Note: This comes out of recent events we are aware of but not personally involved in and a conversation I had with someone. The person I talked to is one of the sweetest people I have ever known and was receptive to my perspective as we talked. She did not know about my mental health journey. I am by no means upset with her; I just wanted to share my thoughts after this conversation.
A young man known by many in our circle of friends died by suicide earlier this week. This lead many parents to have to consider how and what to discuss with their children. In a conversation this week, a lady said to me, “I don’t talk to my kids about it. I don’t want them to even know it [suicide] exists.”
I was floored. Her kids are all in their teens and 2os. Without meaning to, I jumped on her.
“But it does exist. Kids need to know that. I live with bipolar disorder and while it is not right now, there are times suicidal ideations (thoughts) are part of the illness. They are a symptom of bipolar and other mental health issues. Kids need to know that. They need to know what it is and to seek help whether it is a one-time thing or part of ongoing their mental health concerns.”
She knew nothing of my history, my journey or my battles. To be honest, I share less and less of it openly. But today, I was reminded why I sometimes have to speak up.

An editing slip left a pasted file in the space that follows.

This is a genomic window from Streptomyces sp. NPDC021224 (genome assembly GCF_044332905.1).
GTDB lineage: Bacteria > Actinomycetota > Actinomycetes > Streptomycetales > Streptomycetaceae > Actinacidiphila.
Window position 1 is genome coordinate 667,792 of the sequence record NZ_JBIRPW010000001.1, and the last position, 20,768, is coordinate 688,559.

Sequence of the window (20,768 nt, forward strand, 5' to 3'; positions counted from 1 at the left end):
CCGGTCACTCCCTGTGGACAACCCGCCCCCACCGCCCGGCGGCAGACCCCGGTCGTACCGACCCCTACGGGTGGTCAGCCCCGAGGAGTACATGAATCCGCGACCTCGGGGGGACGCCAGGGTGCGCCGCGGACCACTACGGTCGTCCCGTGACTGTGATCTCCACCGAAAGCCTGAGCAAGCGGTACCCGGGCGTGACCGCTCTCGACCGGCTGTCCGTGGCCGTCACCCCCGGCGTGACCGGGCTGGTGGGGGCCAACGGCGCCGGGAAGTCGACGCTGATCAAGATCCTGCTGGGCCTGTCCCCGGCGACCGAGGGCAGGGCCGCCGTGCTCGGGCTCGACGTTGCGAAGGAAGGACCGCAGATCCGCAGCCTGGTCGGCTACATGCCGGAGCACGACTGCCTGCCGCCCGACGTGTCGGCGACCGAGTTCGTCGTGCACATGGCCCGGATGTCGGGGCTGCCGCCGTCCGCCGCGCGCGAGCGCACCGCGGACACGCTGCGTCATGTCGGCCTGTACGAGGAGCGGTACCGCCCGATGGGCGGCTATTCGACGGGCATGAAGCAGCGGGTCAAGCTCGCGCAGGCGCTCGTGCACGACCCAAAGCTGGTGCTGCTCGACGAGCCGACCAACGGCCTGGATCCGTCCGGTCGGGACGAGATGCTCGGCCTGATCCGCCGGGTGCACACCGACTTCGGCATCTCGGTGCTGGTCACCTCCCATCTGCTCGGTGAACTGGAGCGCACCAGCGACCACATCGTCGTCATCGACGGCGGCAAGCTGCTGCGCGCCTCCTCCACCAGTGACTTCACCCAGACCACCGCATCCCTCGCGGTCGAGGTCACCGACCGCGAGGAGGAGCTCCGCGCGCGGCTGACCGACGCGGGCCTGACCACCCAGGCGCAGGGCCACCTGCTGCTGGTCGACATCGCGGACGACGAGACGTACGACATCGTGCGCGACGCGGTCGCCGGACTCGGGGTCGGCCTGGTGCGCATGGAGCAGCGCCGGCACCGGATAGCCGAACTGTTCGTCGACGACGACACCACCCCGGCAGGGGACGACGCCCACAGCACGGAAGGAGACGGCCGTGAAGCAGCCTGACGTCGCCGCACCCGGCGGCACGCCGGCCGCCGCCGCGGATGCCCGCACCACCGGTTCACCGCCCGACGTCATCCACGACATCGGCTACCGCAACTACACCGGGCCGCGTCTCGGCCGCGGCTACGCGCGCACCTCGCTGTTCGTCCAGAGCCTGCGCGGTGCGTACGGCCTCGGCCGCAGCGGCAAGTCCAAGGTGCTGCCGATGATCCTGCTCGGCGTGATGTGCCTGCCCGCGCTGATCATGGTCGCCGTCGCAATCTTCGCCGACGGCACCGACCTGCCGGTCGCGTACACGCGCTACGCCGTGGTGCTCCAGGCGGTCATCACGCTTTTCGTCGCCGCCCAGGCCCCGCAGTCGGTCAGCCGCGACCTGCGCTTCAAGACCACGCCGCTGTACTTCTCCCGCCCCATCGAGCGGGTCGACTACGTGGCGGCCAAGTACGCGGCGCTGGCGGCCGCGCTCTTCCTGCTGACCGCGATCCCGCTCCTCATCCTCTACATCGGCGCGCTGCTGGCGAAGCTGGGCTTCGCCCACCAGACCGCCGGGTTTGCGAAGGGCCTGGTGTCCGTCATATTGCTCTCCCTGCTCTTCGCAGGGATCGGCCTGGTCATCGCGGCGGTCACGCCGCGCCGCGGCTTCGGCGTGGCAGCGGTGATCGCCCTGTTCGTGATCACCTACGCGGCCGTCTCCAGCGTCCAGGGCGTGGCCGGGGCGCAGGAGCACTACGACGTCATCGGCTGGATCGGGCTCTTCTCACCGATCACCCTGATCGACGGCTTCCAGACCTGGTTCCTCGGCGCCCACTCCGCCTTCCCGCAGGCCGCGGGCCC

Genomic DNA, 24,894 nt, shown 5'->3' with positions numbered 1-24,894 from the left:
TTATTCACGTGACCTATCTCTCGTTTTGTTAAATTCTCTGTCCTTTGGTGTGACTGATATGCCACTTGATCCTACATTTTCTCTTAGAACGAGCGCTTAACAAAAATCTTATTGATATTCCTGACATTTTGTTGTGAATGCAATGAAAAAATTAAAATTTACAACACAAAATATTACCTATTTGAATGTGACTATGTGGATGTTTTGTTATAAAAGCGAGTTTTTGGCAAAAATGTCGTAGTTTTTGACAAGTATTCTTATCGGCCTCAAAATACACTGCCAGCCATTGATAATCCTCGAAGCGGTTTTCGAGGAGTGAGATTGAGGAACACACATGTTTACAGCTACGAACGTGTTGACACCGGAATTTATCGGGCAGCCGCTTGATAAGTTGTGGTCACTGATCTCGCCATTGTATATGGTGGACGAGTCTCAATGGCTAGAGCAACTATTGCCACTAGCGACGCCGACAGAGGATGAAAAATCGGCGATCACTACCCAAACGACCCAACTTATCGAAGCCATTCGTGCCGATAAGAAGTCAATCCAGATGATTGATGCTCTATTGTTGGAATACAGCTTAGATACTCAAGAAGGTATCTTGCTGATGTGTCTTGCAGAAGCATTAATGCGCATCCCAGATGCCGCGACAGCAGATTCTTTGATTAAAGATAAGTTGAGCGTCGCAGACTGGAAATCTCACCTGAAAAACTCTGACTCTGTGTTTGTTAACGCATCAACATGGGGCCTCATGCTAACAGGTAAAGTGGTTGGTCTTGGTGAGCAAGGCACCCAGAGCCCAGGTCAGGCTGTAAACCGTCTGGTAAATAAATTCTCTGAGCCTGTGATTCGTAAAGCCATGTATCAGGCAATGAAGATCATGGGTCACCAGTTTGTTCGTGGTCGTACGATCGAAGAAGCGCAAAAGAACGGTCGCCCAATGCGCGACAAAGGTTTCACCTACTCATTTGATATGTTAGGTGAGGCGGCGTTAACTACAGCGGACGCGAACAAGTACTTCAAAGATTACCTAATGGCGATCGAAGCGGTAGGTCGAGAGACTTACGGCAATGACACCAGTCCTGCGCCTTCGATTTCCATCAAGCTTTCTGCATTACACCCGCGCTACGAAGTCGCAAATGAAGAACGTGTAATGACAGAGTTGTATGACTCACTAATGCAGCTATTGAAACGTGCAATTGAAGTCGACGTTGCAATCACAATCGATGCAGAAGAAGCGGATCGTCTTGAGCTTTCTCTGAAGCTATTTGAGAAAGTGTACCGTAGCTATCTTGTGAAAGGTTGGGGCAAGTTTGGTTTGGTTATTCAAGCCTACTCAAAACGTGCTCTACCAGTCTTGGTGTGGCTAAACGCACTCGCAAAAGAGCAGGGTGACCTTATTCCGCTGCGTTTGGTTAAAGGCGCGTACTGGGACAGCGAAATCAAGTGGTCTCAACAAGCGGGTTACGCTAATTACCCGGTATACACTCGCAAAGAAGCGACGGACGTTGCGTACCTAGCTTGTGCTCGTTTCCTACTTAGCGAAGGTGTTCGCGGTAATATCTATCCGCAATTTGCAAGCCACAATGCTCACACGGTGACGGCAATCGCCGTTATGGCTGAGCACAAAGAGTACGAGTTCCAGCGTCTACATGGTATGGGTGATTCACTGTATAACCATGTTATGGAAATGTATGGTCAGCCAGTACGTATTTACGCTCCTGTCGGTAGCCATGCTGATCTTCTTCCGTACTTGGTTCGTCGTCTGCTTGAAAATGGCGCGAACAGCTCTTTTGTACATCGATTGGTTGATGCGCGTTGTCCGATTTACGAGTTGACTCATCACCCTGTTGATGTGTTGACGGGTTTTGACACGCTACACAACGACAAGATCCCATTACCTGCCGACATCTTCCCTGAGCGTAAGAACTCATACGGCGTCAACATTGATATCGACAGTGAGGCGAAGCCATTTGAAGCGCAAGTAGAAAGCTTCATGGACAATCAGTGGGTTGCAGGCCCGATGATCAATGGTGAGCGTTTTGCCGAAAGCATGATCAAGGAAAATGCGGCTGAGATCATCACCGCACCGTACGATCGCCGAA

Mental illness almost killed me. It almost tore apart my family, as it did this family earlier this week. I do not know this young man’s story, but I do know suicidal ideations. I know what it is to fight that battle with every breath in my body. I know what it is to fight alone and with others. I know what it is to have beat back the thoughts for now. I know what it is to dread their return.
There are many causes of suicidal thoughts and none of them are because someone knew suicide existed. We can not protect our children by never mentioning suicide or mental illness. We can not wish or deny it away. We can not cause our children to deal with suicidal thoughts by saying the word any more than we can make it disappear by never talking about it.
I am not telling you to spill out everything you know about suicide and every scary detail to every child–different ages call for different types and amounts of information. Choose wisely, but please don’t choose nothing.